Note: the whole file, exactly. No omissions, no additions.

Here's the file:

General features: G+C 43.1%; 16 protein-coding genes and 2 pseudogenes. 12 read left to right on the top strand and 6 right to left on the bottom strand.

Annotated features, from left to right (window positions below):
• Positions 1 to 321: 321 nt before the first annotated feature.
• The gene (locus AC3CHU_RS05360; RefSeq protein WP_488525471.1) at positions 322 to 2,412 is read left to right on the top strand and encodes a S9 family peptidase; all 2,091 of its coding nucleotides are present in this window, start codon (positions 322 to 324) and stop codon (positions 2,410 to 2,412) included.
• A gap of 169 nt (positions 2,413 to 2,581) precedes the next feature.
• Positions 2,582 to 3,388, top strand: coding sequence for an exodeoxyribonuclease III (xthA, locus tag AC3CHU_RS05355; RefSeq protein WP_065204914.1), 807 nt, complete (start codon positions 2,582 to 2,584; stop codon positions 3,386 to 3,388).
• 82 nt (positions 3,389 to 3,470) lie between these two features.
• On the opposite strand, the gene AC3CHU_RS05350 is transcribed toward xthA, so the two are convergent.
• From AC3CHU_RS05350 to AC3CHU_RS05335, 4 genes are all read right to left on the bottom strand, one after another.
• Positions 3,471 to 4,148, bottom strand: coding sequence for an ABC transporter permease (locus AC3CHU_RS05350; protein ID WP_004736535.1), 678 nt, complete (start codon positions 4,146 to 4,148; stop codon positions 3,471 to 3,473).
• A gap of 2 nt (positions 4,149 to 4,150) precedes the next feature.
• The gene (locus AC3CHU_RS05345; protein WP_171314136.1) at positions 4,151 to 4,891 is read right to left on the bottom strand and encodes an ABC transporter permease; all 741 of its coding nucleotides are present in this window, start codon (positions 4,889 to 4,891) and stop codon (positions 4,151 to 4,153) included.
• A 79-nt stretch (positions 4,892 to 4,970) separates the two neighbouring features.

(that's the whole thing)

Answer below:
General features: G+C 43.1%; 16 protein-coding genes and 2 pseudogenes. 12 read left to right on the top strand and 6 right to left on the bottom strand.

Annotated features, from left to right (window positions below):
• Positions 1 to 321: 321 nt before the first annotated feature.
• The gene (locus AC3CHU_RS05360; RefSeq protein WP_488525471.1) at positions 322 to 2,412 is read left to right on the top strand and encodes a S9 family peptidase; all 2,091 of its coding nucleotides are present in this window, start codon (positions 322 to 324) and stop codon (positions 2,410 to 2,412) included.
• A gap of 169 nt (positions 2,413 to 2,581) precedes the next feature.
• Positions 2,582 to 3,388, top strand: coding sequence for an exodeoxyribonuclease III (xthA, locus tag AC3CHU_RS05355; RefSeq protein WP_065204914.1), 807 nt, complete (start codon positions 2,582 to 2,584; stop codon positions 3,386 to 3,388).
• 82 nt (positions 3,389 to 3,470) lie between these two features.
• On the opposite strand, the gene AC3CHU_RS05350 is transcribed toward xthA, so the two are convergent.
• From AC3CHU_RS05350 to AC3CHU_RS05335, 4 genes are all read right to left on the bottom strand, one after another.
• Positions 3,471 to 4,148, bottom strand: coding sequence for an ABC transporter permease (locus AC3CHU_RS05350; protein ID WP_004736535.1), 678 nt, complete (start codon positions 4,146 to 4,148; stop codon positions 3,471 to 3,473).
• A gap of 2 nt (positions 4,149 to 4,150) precedes the next feature.
• The gene (locus AC3CHU_RS05345; protein WP_171314136.1) at positions 4,151 to 4,891 is read right to left on the bottom strand and encodes an ABC transporter permease; all 741 of its coding nucleotides are present in this window, start codon (positions 4,889 to 4,891) and stop codon (positions 4,151 to 4,153) included.
• A 79-nt stretch (positions 4,892 to 4,970) separates the two neighbouring features.